When a corporate employer deliberately hires and sends an employee into Pennsylvania to do business for it, and as a result establishes a continuing relationship *509 with that employee in Pennsylvania, the employer becomes subject to Pennsylvania's laws established for the purpose of protecting Pennsylvania employees from the non-payment of wages. See 42 Pa. Cons.Stat. Ann. § 5322(a). Because this Court recognizes that the injury giving rise to Plaintiff's claims was the nonpayment of wages, which occurred in Pennsylvania, the violation of the WPCL was committed within Pennsylvania.

In contesting this claim, Defendant relies on the principle that a violation of the WPCL alone is not a sufficient basis to assert personal jurisdiction. Central Penn. Teamsters Pension Fund v. Burten, 634 F. Supp. 128 (E.D.Pa.1986). However, the Court has established the minimum contacts required to support personal jurisdiction under the Constitution, and that Pennsylvania's assertion of personal jurisdiction is consistent with the traditional notions of fair play and substantial justice. Therefore, personal jurisdiction over ASG is appropriate in Pennsylvania, and Defendant's Motion to Dismiss with regard to Plaintiff's WPCL claim is denied.

  III. Venue Is Proper in the Eastern District of Pennsylvania.

In a civil action based on diversity jurisdiction, venue may be deemed appropriate in "(1) a judicial district where any Defendant resides, if all defendants reside in the same state, (2) a judicial district in which a substantial part of the events or omissions giving rise to the claim occurred ... or (3) a judicial district in which the defendants are subject to personal jurisdiction at the time the action commenced if there is no district in which the action may otherwise be brought." 28 U.S.C. § 1391(a). Further, 28 U.S.C. § 1391(c) provides that a corporate defendant is "deemed to reside in any judicial district in which it is subject to personal jurisdiction at the time the action is commenced." When a state has more than one district, the corporate defendant is "deemed to reside in any district in that State within which its contacts would be sufficient to subject it to personal jurisdiction." 28 U.S.C. § 1391(c)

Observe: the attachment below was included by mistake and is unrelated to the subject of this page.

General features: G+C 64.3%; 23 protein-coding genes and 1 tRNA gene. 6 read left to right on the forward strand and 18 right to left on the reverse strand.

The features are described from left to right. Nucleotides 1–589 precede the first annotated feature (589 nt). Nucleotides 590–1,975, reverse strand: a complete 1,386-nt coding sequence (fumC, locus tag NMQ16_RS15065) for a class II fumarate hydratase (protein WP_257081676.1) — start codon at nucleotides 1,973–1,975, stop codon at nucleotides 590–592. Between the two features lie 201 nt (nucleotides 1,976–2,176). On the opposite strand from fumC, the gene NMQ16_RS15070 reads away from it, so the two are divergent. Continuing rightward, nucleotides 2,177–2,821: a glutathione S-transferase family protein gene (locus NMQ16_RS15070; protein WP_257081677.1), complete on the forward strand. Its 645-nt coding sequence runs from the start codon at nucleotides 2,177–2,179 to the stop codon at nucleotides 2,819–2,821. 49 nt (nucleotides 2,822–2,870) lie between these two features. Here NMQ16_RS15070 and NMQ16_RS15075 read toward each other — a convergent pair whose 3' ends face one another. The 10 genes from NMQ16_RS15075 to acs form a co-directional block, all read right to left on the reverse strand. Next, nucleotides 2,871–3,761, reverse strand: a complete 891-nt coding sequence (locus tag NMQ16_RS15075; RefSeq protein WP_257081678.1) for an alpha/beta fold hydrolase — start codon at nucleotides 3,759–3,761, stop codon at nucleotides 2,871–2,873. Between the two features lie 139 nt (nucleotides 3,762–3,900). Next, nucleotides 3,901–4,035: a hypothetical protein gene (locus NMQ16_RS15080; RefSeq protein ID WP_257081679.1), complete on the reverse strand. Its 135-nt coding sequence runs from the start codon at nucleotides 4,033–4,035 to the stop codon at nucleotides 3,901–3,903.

In this case, the event giving rise to all of Plaintiff's causes of action is the refusal of the Defendants to honor their contract and make payment to Plaintiff in Pennsylvania. Plaintiff's injury occurred as a result of the non-payment of wages and other benefits of employment due in Pennsylvania. Moreover, this Court has found that Defendant has sufficient minimum contacts with this district to be subject to personal jurisdiction. Therefore, we find venue is proper in this district under 28 U.S.C. § 1391. Accordingly, Defendant's Motion to Dismiss for Improper Venue is denied.

  CONCLUSION

For the foregoing reasons, we will deny Defendant's Motions to Dismiss the complaint for lack of personal jurisdiction and improper venue.

NOTES

[1] Because a promissory estoppel claim sounds in contract law, the court will consider the two claims together. See Crouse v. Cyclops Indus., 560 Pa. 394, 403, 745 A.2d 606 (2000).